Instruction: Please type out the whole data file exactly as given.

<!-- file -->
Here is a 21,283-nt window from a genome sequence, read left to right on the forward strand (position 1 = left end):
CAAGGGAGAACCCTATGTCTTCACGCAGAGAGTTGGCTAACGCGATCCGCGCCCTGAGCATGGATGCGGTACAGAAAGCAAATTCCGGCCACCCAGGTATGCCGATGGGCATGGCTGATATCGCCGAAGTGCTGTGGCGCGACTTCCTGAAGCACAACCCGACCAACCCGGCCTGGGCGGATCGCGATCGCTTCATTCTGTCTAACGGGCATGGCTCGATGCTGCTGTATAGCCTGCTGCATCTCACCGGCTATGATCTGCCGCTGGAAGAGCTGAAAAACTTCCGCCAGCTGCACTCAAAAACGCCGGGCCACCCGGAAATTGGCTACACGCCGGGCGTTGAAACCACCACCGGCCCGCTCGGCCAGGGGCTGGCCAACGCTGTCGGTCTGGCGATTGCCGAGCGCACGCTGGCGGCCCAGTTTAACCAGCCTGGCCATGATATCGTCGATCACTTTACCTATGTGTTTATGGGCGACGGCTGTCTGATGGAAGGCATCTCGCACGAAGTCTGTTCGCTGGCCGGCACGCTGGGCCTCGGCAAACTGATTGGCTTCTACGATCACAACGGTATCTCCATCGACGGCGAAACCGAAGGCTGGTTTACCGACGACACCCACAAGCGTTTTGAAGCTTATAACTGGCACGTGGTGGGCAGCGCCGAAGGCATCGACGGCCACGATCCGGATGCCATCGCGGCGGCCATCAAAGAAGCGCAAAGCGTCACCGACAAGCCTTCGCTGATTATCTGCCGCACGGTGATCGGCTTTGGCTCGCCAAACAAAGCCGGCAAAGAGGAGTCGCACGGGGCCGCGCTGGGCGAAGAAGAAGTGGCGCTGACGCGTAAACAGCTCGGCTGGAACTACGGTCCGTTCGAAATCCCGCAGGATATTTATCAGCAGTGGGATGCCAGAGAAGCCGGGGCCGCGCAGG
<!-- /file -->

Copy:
Here is a 21,283-nt window from a genome sequence, read left to right on the forward strand (position 1 = left end):
CAAGGGAGAACCCTATGTCTTCACGCAGAGAGTTGGCTAACGCGATCCGCGCCCTGAGCATGGATGCGGTACAGAAAGCAAATTCCGGCCACCCAGGTATGCCGATGGGCATGGCTGATATCGCCGAAGTGCTGTGGCGCGACTTCCTGAAGCACAACCCGACCAACCCGGCCTGGGCGGATCGCGATCGCTTCATTCTGTCTAACGGGCATGGCTCGATGCTGCTGTATAGCCTGCTGCATCTCACCGGCTATGATCTGCCGCTGGAAGAGCTGAAAAACTTCCGCCAGCTGCACTCAAAAACGCCGGGCCACCCGGAAATTGGCTACACGCCGGGCGTTGAAACCACCACCGGCCCGCTCGGCCAGGGGCTGGCCAACGCTGTCGGTCTGGCGATTGCCGAGCGCACGCTGGCGGCCCAGTTTAACCAGCCTGGCCATGATATCGTCGATCACTTTACCTATGTGTTTATGGGCGACGGCTGTCTGATGGAAGGCATCTCGCACGAAGTCTGTTCGCTGGCCGGCACGCTGGGCCTCGGCAAACTGATTGGCTTCTACGATCACAACGGTATCTCCATCGACGGCGAAACCGAAGGCTGGTTTACCGACGACACCCACAAGCGTTTTGAAGCTTATAACTGGCACGTGGTGGGCAGCGCCGAAGGCATCGACGGCCACGATCCGGATGCCATCGCGGCGGCCATCAAAGAAGCGCAAAGCGTCACCGACAAGCCTTCGCTGATTATCTGCCGCACGGTGATCGGCTTTGGCTCGCCAAACAAAGCCGGCAAAGAGGAGTCGCACGGGGCCGCGCTGGGCGAAGAAGAAGTGGCGCTGACGCGTAAACAGCTCGGCTGGAACTACGGTCCGTTCGAAATCCCGCAGGATATTTATCAGCAGTGGGATGCCAGAGAAGCCGGGGCCGCGCAGG